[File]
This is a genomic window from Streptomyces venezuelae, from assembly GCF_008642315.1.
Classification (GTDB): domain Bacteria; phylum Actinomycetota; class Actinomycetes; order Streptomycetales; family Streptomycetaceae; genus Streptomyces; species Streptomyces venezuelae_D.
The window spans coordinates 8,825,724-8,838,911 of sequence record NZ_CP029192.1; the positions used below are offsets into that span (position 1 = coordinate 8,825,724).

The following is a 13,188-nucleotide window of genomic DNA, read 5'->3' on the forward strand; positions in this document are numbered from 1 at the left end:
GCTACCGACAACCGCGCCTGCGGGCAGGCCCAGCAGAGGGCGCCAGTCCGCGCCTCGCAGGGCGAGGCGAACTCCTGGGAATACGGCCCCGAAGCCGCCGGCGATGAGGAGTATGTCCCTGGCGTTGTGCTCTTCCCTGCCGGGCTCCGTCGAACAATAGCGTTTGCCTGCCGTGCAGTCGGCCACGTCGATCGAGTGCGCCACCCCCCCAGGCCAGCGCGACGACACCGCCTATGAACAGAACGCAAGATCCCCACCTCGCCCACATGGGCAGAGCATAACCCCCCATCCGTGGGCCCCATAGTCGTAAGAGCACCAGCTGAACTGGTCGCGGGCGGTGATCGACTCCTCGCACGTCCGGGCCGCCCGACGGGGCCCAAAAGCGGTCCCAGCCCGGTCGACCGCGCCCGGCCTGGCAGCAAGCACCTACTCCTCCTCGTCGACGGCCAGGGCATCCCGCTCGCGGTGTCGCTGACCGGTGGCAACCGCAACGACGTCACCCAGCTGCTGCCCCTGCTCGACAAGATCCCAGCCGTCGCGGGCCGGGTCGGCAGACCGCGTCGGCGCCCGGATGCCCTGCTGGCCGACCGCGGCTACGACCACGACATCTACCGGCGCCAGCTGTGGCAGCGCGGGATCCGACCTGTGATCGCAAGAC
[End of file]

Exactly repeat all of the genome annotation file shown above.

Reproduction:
This is a genomic window from Streptomyces venezuelae, from assembly GCF_008642315.1.
Classification (GTDB): domain Bacteria; phylum Actinomycetota; class Actinomycetes; order Streptomycetales; family Streptomycetaceae; genus Streptomyces; species Streptomyces venezuelae_D.
The window spans coordinates 8,825,724-8,838,911 of sequence record NZ_CP029192.1; the positions used below are offsets into that span (position 1 = coordinate 8,825,724).

The following is a 13,188-nucleotide window of genomic DNA, read 5'->3' on the forward strand; positions in this document are numbered from 1 at the left end:
GCTACCGACAACCGCGCCTGCGGGCAGGCCCAGCAGAGGGCGCCAGTCCGCGCCTCGCAGGGCGAGGCGAACTCCTGGGAATACGGCCCCGAAGCCGCCGGCGATGAGGAGTATGTCCCTGGCGTTGTGCTCTTCCCTGCCGGGCTCCGTCGAACAATAGCGTTTGCCTGCCGTGCAGTCGGCCACGTCGATCGAGTGCGCCACCCCCCCAGGCCAGCGCGACGACACCGCCTATGAACAGAACGCAAGATCCCCACCTCGCCCACATGGGCAGAGCATAACCCCCCATCCGTGGGCCCCATAGTCGTAAGAGCACCAGCTGAACTGGTCGCGGGCGGTGATCGACTCCTCGCACGTCCGGGCCGCCCGACGGGGCCCAAAAGCGGTCCCAGCCCGGTCGACCGCGCCCGGCCTGGCAGCAAGCACCTACTCCTCCTCGTCGACGGCCAGGGCATCCCGCTCGCGGTGTCGCTGACCGGTGGCAACCGCAACGACGTCACCCAGCTGCTGCCCCTGCTCGACAAGATCCCAGCCGTCGCGGGCCGGGTCGGCAGACCGCGTCGGCGCCCGGATGCCCTGCTGGCCGACCGCGGCTACGACCACGACATCTACCGGCGCCAGCTGTGGCAGCGCGGGATCCGACCTGTGATCGCAAGAC